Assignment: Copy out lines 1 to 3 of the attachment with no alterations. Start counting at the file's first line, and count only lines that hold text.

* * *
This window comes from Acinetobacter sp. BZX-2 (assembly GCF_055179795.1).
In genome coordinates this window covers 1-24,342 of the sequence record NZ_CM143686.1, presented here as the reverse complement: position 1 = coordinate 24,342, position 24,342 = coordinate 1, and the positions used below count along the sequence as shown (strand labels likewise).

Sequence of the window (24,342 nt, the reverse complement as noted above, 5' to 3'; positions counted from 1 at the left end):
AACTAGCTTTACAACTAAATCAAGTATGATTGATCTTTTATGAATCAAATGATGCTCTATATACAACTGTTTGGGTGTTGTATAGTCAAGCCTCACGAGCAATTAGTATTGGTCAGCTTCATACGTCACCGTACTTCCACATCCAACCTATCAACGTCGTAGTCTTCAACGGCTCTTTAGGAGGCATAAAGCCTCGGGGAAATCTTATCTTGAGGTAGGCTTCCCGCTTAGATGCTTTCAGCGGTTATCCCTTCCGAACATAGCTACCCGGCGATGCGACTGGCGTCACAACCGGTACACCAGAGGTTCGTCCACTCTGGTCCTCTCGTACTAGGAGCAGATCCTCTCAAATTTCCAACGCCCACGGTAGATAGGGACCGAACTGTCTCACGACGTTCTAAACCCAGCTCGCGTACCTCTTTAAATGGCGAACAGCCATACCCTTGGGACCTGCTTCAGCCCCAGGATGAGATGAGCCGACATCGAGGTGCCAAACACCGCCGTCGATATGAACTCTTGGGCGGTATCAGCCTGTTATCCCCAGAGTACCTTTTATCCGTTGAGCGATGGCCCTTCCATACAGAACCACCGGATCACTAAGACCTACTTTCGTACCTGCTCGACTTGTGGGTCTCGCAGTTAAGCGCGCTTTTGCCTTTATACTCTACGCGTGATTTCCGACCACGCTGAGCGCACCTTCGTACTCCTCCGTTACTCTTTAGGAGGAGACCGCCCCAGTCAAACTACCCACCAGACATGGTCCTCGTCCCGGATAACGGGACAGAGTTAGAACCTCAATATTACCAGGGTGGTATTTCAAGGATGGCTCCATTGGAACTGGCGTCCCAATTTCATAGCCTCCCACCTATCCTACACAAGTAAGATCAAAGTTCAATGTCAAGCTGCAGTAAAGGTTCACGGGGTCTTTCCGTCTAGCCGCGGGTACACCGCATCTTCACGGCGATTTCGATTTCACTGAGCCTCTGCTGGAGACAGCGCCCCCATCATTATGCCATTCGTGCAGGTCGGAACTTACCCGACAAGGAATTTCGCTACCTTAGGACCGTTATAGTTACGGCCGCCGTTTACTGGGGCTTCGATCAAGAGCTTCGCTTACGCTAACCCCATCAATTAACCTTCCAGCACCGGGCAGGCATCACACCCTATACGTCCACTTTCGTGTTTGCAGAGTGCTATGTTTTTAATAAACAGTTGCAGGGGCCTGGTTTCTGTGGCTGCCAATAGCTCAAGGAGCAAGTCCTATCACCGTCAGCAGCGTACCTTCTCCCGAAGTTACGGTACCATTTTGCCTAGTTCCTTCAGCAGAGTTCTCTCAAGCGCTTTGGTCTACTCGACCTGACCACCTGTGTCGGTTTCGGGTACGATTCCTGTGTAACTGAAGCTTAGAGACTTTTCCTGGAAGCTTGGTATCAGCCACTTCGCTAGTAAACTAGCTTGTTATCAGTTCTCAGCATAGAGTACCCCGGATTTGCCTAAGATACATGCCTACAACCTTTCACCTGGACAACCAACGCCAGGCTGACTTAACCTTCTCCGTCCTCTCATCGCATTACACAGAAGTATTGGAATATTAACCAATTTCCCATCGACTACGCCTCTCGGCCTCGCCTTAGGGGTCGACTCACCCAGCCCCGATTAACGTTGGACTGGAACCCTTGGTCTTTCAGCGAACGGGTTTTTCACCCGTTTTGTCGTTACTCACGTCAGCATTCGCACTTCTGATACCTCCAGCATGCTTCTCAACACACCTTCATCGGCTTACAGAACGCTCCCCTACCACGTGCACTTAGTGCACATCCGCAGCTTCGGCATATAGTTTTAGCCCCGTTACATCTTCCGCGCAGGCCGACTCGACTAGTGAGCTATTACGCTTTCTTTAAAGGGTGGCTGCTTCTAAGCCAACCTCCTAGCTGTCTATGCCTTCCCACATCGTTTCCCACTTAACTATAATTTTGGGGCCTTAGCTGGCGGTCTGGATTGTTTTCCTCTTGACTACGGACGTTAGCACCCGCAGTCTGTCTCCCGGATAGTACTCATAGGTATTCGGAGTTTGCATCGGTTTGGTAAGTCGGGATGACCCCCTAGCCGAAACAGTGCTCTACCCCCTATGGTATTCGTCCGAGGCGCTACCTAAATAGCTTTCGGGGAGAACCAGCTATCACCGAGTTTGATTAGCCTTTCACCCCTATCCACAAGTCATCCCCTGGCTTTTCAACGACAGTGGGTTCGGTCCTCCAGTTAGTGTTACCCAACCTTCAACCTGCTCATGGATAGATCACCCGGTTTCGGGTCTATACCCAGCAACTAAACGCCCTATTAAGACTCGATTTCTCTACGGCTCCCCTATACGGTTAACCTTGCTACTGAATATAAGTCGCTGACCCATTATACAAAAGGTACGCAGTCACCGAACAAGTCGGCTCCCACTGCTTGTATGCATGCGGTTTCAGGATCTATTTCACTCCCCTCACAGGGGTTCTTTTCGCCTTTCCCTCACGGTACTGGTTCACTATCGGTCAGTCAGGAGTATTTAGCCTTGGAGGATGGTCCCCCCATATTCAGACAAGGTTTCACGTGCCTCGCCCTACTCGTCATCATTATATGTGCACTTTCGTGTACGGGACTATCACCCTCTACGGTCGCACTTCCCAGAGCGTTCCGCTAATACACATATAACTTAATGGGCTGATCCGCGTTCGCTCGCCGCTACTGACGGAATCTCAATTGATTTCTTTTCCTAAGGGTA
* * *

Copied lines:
This window comes from Acinetobacter sp. BZX-2 (assembly GCF_055179795.1).
In genome coordinates this window covers 1-24,342 of the sequence record NZ_CM143686.1, presented here as the reverse complement: position 1 = coordinate 24,342, position 24,342 = coordinate 1, and the positions used below count along the sequence as shown (strand labels likewise).

Sequence of the window (24,342 nt, the reverse complement as noted above, 5' to 3'; positions counted from 1 at the left end):